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Fig 2. Representative histological appearance of toluidine blue staining of liver sections from control (A) and Mg-deficient
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m
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Mast Cells in the Liver of Mg-Deficient Rats 563
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... In PEM rats infected with T. spiralis, the impaired systemic and mucosal immune response to infection was also associated with fewer mast cells in airway and intestinal mucosae (89). During magnesium deficiency, which exacerbates liver fibrosis in a rat model, depletion of mast cell numbers in the ileum, kidney, and bone marrow occurred alongside increased mast cell accumulation and functional gene expression (α-and β-chain high-affinity IgE receptors, mast cell protease 1 and 2) in the liver (92). ...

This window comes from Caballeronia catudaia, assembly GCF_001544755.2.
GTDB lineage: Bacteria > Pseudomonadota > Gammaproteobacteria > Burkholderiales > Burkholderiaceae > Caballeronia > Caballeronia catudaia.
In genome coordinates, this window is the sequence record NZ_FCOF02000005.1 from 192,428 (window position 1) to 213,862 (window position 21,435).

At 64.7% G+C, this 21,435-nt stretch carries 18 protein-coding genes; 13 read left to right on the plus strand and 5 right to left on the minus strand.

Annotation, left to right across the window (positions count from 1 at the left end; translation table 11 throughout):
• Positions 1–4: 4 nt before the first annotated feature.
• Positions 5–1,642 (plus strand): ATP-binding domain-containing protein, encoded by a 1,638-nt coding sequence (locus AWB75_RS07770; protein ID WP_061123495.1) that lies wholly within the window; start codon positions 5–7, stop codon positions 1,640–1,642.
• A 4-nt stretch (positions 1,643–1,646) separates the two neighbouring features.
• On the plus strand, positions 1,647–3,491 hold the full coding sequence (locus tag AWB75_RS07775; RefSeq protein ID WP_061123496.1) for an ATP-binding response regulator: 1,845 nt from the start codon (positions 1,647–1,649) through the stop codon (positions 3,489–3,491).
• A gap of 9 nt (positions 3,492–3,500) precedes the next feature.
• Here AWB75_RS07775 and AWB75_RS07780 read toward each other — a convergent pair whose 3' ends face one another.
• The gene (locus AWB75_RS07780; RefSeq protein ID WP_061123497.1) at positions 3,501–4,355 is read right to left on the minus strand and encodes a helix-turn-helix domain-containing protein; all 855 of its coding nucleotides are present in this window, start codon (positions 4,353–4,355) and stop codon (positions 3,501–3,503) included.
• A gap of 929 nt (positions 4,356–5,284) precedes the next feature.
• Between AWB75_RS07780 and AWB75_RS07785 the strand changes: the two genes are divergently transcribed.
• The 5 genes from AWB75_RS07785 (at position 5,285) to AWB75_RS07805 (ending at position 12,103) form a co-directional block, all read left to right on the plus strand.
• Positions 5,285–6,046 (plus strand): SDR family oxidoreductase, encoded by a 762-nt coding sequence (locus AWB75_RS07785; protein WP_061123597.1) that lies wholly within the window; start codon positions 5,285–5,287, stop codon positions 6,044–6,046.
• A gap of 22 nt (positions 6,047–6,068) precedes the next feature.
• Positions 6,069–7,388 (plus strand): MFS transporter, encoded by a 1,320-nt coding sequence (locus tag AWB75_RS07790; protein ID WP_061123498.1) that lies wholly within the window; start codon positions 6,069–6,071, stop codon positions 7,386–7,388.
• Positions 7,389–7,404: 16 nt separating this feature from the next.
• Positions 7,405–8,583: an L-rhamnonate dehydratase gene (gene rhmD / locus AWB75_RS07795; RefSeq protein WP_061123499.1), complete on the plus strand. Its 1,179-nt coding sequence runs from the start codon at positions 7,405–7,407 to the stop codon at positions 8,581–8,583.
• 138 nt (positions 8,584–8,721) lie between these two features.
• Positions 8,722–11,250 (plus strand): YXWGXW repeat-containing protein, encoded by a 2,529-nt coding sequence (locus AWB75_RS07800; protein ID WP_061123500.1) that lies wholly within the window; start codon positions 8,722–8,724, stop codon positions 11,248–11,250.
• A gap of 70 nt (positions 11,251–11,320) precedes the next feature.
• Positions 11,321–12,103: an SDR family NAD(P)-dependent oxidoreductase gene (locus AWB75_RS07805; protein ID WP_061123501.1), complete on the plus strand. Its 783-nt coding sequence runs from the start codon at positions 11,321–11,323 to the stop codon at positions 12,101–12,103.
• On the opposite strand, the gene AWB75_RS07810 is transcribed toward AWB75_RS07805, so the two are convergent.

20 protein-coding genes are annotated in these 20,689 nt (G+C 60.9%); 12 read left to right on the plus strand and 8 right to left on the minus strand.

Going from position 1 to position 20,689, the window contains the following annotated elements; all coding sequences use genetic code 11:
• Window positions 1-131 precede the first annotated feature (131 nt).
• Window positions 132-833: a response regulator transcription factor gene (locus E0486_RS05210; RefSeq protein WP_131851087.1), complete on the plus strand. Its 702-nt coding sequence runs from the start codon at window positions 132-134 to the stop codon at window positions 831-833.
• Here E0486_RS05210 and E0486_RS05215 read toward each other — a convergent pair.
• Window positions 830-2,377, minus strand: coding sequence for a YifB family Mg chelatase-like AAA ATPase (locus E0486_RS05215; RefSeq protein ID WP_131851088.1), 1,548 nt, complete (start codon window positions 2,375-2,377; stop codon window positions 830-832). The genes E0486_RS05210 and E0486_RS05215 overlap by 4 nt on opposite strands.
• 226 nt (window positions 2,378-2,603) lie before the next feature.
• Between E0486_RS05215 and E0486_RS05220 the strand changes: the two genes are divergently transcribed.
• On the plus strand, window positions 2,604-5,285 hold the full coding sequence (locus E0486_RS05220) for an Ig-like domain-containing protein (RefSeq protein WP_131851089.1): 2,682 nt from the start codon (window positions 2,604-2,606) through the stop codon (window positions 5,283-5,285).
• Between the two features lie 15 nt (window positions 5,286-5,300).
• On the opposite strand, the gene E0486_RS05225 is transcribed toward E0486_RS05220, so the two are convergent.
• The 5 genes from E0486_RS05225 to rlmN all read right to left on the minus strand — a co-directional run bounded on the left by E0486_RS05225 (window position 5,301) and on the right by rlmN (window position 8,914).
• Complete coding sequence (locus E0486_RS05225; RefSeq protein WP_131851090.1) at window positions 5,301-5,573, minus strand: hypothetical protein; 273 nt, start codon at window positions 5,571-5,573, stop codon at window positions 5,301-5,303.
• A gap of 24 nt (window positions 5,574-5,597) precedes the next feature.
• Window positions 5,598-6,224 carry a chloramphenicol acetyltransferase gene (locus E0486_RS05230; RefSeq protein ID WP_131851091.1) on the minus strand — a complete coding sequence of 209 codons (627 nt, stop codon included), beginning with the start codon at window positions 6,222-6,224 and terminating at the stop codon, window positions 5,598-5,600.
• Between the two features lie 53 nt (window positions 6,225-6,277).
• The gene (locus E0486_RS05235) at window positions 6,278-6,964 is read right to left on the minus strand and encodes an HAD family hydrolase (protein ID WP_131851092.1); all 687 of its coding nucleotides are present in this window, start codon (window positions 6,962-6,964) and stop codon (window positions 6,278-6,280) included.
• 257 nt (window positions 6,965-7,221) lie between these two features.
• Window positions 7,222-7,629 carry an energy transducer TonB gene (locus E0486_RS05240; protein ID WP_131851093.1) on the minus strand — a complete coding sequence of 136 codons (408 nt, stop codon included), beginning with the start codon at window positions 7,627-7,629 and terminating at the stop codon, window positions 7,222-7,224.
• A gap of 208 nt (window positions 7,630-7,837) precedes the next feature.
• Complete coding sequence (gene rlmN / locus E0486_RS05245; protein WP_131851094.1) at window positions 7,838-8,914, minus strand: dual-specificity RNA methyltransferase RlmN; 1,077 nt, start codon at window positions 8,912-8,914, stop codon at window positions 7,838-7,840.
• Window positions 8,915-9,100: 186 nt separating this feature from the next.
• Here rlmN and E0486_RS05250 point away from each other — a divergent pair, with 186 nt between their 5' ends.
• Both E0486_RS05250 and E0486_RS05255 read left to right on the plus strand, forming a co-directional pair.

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Undernutrition affects millions of children in low- and middle-income countries (LMIC) and underlies almost half of all deaths among children under 5 years old. The growth deficits that characterize childhood undernutrition (stunting and wasting) result from simultaneous underlying defects in multiple physiological processes, and current treatment regimens do not completely normalize these pathways. Most deaths among undernourished children are due to infections, indicating that their anti-pathogen immune responses are impaired. Defects in the body's first-line-of-defense against pathogens, the innate immune system, is a plausible yet understudied pathway that could contribute to this increased infection risk. In this review, we discuss the evidence for innate immune cell dysfunction from cohort studies of childhood undernutrition in LMIC, highlighting knowledge gaps in almost all innate immune cell types. We supplement these gaps with insights from relevant experimental models and make recommendations for how human and animal studies could be improved. A better understanding of innate immune function could inform future tractable immune-targeted interventions for childhood undernutrition to reduce mortality and improve long-term health, growth and development.